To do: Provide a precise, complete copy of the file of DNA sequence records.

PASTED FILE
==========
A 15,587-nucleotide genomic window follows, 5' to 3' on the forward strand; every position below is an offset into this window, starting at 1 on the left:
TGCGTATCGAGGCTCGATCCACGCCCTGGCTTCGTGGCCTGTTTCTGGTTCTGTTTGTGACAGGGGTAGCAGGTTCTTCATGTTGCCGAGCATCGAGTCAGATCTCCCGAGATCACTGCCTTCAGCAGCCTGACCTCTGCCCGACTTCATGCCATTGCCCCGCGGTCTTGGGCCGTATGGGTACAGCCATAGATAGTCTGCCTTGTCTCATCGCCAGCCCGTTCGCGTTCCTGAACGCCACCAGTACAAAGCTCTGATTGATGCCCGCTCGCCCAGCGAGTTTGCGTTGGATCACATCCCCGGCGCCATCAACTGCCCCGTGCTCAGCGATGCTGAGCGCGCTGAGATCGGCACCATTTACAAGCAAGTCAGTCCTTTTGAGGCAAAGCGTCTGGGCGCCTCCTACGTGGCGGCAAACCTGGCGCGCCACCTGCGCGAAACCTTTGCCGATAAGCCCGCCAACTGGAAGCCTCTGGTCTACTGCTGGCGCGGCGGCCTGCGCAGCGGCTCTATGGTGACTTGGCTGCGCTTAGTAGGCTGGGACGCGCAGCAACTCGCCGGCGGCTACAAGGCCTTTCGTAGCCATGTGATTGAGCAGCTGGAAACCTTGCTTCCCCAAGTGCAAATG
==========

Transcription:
A 15,587-nucleotide genomic window follows, 5' to 3' on the forward strand; every position below is an offset into this window, starting at 1 on the left:
TGCGTATCGAGGCTCGATCCACGCCCTGGCTTCGTGGCCTGTTTCTGGTTCTGTTTGTGACAGGGGTAGCAGGTTCTTCATGTTGCCGAGCATCGAGTCAGATCTCCCGAGATCACTGCCTTCAGCAGCCTGACCTCTGCCCGACTTCATGCCATTGCCCCGCGGTCTTGGGCCGTATGGGTACAGCCATAGATAGTCTGCCTTGTCTCATCGCCAGCCCGTTCGCGTTCCTGAACGCCACCAGTACAAAGCTCTGATTGATGCCCGCTCGCCCAGCGAGTTTGCGTTGGATCACATCCCCGGCGCCATCAACTGCCCCGTGCTCAGCGATGCTGAGCGCGCTGAGATCGGCACCATTTACAAGCAAGTCAGTCCTTTTGAGGCAAAGCGTCTGGGCGCCTCCTACGTGGCGGCAAACCTGGCGCGCCACCTGCGCGAAACCTTTGCCGATAAGCCCGCCAACTGGAAGCCTCTGGTCTACTGCTGGCGCGGCGGCCTGCGCAGCGGCTCTATGGTGACTTGGCTGCGCTTAGTAGGCTGGGACGCGCAGCAACTCGCCGGCGGCTACAAGGCCTTTCGTAGCCATGTGATTGAGCAGCTGGAAACCTTGCTTCCCCAAGTGCAAATG